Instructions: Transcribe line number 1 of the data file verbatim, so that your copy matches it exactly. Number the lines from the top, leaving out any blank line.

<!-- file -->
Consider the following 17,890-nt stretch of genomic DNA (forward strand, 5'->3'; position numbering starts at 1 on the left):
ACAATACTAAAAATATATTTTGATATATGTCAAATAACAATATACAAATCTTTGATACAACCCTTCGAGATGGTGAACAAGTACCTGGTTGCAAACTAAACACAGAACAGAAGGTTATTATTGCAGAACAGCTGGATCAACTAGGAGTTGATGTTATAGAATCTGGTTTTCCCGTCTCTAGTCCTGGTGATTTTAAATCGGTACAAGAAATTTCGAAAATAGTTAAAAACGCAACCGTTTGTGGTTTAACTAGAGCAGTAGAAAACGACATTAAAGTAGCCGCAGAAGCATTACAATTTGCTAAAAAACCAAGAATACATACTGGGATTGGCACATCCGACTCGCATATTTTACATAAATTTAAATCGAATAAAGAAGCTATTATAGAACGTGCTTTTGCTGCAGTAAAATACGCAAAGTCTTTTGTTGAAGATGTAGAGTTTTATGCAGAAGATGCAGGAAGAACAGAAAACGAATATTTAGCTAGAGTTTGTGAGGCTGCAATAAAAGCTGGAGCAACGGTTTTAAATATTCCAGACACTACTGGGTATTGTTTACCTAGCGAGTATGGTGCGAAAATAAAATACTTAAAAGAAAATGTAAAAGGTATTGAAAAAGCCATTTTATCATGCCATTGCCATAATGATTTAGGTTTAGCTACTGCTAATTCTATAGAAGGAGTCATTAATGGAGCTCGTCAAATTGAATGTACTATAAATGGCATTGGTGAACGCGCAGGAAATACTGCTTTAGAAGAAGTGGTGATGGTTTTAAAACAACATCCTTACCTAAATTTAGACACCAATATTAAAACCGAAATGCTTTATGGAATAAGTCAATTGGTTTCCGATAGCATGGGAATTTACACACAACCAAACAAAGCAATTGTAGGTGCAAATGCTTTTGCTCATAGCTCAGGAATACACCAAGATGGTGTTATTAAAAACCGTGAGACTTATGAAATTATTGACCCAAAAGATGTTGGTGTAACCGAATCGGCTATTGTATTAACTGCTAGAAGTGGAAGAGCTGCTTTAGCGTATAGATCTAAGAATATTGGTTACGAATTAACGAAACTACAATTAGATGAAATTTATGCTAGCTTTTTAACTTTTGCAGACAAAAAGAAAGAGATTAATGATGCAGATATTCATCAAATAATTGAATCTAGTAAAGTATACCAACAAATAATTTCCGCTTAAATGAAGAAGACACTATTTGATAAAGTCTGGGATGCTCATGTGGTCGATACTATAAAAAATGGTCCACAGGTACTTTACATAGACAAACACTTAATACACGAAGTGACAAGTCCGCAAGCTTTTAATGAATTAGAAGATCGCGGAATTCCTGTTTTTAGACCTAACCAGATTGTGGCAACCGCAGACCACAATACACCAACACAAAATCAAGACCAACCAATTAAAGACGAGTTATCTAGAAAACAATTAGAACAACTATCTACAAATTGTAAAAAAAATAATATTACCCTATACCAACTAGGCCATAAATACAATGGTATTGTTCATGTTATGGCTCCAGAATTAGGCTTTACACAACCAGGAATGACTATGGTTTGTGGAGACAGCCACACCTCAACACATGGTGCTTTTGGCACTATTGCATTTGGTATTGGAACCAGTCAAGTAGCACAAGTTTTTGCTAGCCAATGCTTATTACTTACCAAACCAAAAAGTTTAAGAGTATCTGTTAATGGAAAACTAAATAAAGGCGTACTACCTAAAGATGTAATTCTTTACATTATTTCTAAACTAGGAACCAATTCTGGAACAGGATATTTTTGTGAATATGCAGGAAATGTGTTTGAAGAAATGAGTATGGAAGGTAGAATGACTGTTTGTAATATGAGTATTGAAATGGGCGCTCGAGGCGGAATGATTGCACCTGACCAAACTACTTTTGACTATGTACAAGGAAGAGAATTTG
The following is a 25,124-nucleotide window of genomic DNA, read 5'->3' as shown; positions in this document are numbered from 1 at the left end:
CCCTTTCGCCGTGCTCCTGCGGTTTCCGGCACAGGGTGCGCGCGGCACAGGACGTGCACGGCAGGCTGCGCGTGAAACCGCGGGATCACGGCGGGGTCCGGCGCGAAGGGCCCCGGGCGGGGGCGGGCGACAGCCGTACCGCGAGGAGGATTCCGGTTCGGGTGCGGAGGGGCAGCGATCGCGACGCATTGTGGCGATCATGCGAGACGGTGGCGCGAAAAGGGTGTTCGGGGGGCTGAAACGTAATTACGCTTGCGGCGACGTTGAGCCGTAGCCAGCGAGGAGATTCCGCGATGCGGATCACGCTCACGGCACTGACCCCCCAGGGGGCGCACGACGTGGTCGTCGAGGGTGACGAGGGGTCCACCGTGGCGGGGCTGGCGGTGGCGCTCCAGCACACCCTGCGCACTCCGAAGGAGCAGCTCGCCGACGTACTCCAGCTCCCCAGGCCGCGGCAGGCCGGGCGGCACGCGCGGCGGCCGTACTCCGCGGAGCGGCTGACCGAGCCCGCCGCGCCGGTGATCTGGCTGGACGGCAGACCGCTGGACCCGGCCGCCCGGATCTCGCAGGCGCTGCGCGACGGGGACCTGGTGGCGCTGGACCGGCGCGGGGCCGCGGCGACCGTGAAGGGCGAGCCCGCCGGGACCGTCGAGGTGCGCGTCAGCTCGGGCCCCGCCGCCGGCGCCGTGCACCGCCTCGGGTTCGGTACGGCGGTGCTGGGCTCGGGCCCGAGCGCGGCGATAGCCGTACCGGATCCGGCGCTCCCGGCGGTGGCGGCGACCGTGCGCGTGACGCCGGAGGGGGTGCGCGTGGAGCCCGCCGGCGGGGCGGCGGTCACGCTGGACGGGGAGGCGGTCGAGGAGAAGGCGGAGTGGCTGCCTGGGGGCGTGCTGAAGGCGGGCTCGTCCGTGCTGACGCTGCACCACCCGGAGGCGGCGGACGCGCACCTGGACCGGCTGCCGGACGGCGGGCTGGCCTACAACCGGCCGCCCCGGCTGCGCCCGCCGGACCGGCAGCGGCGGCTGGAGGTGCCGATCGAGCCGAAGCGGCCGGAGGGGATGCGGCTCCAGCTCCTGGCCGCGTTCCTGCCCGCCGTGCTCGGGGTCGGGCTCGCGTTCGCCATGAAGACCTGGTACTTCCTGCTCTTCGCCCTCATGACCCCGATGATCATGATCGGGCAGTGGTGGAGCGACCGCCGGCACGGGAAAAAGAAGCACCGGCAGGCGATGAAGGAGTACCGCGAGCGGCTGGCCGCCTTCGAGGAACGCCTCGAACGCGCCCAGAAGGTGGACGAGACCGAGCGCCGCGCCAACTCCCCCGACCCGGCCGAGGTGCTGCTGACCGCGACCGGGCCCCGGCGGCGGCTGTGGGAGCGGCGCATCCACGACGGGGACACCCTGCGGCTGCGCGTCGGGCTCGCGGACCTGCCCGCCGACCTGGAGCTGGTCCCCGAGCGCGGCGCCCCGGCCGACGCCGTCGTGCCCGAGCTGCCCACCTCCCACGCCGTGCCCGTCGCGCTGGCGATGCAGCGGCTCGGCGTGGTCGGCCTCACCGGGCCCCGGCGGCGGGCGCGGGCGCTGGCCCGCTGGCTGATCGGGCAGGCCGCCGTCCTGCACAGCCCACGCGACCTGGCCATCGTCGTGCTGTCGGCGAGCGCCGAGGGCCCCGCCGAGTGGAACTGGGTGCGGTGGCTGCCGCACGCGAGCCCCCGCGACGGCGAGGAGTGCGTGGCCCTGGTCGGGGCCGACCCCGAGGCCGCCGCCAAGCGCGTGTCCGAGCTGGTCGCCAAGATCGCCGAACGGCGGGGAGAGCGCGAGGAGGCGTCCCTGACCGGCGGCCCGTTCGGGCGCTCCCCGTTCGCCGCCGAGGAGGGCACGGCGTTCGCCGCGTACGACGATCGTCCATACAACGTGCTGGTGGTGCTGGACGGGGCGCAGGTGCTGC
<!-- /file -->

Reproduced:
Consider the following 17,890-nt stretch of genomic DNA (forward strand, 5'->3'; position numbering starts at 1 on the left):